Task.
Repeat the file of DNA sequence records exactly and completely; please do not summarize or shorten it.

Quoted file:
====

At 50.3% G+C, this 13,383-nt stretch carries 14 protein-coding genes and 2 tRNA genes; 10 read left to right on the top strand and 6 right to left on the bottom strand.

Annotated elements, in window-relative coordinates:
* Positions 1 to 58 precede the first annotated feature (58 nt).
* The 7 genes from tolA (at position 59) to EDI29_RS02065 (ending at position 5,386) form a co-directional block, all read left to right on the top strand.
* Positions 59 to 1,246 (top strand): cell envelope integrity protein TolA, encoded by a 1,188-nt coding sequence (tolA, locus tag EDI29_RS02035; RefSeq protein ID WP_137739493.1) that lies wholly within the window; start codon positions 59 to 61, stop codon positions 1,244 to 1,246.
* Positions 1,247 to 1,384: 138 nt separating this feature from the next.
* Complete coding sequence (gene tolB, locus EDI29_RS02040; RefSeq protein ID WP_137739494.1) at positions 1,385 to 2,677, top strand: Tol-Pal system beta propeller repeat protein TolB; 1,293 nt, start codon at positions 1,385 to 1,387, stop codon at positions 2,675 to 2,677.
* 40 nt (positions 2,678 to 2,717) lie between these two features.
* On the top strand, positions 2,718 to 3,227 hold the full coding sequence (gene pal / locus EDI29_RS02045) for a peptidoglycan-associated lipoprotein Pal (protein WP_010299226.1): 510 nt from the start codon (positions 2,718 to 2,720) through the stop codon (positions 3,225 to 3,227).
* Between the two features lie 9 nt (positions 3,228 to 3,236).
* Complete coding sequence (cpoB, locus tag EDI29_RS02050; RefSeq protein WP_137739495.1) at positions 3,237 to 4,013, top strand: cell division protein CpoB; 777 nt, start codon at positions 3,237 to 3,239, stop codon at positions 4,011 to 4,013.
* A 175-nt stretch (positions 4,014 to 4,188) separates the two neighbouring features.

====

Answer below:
At 50.3% G+C, this 13,383-nt stretch carries 14 protein-coding genes and 2 tRNA genes; 10 read left to right on the top strand and 6 right to left on the bottom strand.

Annotated elements, in window-relative coordinates:
* Positions 1 to 58 precede the first annotated feature (58 nt).
* The 7 genes from tolA (at position 59) to EDI29_RS02065 (ending at position 5,386) form a co-directional block, all read left to right on the top strand.
* Positions 59 to 1,246 (top strand): cell envelope integrity protein TolA, encoded by a 1,188-nt coding sequence (tolA, locus tag EDI29_RS02035; RefSeq protein ID WP_137739493.1) that lies wholly within the window; start codon positions 59 to 61, stop codon positions 1,244 to 1,246.
* Positions 1,247 to 1,384: 138 nt separating this feature from the next.
* Complete coding sequence (gene tolB, locus EDI29_RS02040; RefSeq protein ID WP_137739494.1) at positions 1,385 to 2,677, top strand: Tol-Pal system beta propeller repeat protein TolB; 1,293 nt, start codon at positions 1,385 to 1,387, stop codon at positions 2,675 to 2,677.
* 40 nt (positions 2,678 to 2,717) lie between these two features.
* On the top strand, positions 2,718 to 3,227 hold the full coding sequence (gene pal / locus EDI29_RS02045) for a peptidoglycan-associated lipoprotein Pal (protein WP_010299226.1): 510 nt from the start codon (positions 2,718 to 2,720) through the stop codon (positions 3,225 to 3,227).
* Between the two features lie 9 nt (positions 3,228 to 3,236).
* Complete coding sequence (cpoB, locus tag EDI29_RS02050; RefSeq protein WP_137739495.1) at positions 3,237 to 4,013, top strand: cell division protein CpoB; 777 nt, start codon at positions 3,237 to 3,239, stop codon at positions 4,011 to 4,013.
* A 175-nt stretch (positions 4,014 to 4,188) separates the two neighbouring features.